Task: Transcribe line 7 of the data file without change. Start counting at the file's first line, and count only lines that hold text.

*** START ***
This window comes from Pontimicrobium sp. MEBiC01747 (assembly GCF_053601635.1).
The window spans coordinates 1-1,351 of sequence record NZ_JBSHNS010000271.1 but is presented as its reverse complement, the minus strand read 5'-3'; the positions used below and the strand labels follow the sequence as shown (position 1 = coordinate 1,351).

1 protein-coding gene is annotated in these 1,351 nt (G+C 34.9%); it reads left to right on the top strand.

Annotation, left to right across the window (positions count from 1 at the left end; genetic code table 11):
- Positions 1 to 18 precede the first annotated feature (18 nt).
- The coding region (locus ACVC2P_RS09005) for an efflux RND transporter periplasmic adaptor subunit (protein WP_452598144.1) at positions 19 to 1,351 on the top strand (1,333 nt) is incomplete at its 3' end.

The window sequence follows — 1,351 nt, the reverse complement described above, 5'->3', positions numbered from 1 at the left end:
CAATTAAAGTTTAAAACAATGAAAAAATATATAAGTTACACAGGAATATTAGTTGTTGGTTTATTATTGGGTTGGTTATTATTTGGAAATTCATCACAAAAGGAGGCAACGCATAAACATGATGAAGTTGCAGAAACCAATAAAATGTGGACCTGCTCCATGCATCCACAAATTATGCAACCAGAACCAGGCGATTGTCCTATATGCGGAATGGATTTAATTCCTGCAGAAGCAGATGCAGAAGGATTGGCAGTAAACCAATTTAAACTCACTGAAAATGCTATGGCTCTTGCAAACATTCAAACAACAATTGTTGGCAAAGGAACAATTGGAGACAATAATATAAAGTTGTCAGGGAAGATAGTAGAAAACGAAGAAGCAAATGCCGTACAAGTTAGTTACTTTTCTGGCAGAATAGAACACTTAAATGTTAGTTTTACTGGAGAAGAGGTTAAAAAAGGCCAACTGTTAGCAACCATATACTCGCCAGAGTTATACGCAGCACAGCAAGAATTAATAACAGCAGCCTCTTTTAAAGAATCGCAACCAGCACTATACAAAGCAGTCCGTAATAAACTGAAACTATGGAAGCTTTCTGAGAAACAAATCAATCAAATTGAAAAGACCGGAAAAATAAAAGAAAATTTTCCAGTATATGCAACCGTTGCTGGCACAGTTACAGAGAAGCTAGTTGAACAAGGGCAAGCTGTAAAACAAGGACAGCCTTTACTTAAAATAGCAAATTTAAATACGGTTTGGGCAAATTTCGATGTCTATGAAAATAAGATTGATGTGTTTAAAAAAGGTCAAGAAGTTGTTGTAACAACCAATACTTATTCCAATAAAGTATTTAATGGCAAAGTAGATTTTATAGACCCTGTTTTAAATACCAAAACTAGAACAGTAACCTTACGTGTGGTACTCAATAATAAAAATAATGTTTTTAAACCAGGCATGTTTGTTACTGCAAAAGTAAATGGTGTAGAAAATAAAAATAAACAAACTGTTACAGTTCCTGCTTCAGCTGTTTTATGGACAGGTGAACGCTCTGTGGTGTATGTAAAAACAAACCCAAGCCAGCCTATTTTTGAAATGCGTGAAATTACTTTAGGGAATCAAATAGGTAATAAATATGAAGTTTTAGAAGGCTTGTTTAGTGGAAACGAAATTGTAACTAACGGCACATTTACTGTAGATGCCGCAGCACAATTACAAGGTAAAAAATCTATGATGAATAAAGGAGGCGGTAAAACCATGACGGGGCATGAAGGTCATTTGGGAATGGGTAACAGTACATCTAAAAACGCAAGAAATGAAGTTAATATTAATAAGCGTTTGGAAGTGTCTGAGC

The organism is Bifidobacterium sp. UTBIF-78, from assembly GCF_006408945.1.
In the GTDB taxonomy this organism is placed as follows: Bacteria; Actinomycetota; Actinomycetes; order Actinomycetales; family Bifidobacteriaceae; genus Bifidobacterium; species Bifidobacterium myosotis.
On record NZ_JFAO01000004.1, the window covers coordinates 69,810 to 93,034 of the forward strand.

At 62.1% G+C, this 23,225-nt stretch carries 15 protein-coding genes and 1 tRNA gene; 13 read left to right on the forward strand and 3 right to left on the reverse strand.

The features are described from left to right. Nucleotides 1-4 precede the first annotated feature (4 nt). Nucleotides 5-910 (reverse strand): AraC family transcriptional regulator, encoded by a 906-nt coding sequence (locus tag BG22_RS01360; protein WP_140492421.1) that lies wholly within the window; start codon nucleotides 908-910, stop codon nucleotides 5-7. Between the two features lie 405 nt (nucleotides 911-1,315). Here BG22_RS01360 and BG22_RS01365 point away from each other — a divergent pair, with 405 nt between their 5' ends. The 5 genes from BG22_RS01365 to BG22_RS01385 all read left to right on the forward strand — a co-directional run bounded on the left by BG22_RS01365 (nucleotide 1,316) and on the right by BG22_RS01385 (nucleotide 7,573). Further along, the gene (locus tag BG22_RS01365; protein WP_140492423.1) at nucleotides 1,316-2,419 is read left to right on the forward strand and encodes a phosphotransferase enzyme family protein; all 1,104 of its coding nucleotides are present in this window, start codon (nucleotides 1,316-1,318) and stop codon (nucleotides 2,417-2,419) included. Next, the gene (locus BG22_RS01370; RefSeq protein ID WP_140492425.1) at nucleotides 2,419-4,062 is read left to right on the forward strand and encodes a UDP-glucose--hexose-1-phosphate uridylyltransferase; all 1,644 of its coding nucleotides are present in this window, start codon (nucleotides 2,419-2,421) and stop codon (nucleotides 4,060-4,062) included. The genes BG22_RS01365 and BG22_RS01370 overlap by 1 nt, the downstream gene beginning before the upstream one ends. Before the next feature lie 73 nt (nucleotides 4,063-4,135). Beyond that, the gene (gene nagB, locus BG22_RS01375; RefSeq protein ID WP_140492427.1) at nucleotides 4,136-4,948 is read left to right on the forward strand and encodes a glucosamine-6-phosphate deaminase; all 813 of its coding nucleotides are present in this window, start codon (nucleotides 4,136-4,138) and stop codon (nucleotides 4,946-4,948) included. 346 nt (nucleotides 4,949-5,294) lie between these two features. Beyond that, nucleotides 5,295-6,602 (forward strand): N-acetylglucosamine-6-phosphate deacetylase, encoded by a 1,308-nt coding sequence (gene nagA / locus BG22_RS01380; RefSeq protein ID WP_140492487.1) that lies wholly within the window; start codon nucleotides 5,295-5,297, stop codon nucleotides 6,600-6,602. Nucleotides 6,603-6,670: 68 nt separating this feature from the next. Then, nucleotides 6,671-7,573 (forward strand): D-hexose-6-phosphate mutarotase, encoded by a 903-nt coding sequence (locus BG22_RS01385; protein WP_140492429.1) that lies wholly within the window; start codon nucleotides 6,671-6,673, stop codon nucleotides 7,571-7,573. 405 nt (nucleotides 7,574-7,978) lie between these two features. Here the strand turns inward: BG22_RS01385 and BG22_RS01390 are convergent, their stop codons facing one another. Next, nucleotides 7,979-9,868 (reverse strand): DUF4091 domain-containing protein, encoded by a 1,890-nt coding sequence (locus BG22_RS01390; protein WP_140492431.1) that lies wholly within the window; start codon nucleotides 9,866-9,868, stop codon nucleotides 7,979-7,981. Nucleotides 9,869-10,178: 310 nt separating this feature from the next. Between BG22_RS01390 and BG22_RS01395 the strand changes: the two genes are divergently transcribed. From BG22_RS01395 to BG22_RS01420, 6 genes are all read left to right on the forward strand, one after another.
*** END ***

The window sequence follows — 1,351 nt, the reverse complement described above, 5'->3', positions numbered from 1 at the left end: